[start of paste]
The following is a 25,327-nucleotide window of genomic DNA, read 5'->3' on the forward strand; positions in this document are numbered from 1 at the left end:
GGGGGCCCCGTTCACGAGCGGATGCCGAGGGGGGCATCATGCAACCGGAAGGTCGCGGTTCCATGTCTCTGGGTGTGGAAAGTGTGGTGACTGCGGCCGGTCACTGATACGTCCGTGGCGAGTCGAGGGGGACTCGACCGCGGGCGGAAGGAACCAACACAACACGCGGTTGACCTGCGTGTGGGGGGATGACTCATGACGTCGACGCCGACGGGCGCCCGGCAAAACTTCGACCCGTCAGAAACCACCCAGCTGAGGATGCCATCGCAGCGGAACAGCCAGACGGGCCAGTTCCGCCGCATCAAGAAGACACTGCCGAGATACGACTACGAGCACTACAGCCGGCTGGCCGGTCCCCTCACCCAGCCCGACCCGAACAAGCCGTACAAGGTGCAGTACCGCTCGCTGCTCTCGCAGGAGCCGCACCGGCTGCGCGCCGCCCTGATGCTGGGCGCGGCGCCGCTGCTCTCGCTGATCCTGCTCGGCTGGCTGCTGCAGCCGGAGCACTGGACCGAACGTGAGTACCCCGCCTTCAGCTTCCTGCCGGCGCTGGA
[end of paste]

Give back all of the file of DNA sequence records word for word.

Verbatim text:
The following is a 25,327-nucleotide window of genomic DNA, read 5'->3' on the forward strand; positions in this document are numbered from 1 at the left end:
GGGGGCCCCGTTCACGAGCGGATGCCGAGGGGGGCATCATGCAACCGGAAGGTCGCGGTTCCATGTCTCTGGGTGTGGAAAGTGTGGTGACTGCGGCCGGTCACTGATACGTCCGTGGCGAGTCGAGGGGGACTCGACCGCGGGCGGAAGGAACCAACACAACACGCGGTTGACCTGCGTGTGGGGGGATGACTCATGACGTCGACGCCGACGGGCGCCCGGCAAAACTTCGACCCGTCAGAAACCACCCAGCTGAGGATGCCATCGCAGCGGAACAGCCAGACGGGCCAGTTCCGCCGCATCAAGAAGACACTGCCGAGATACGACTACGAGCACTACAGCCGGCTGGCCGGTCCCCTCACCCAGCCCGACCCGAACAAGCCGTACAAGGTGCAGTACCGCTCGCTGCTCTCGCAGGAGCCGCACCGGCTGCGCGCCGCCCTGATGCTGGGCGCGGCGCCGCTGCTCTCGCTGATCCTGCTCGGCTGGCTGCTGCAGCCGGAGCACTGGACCGAACGTGAGTACCCCGCCTTCAGCTTCCTGCCGGCGCTGGA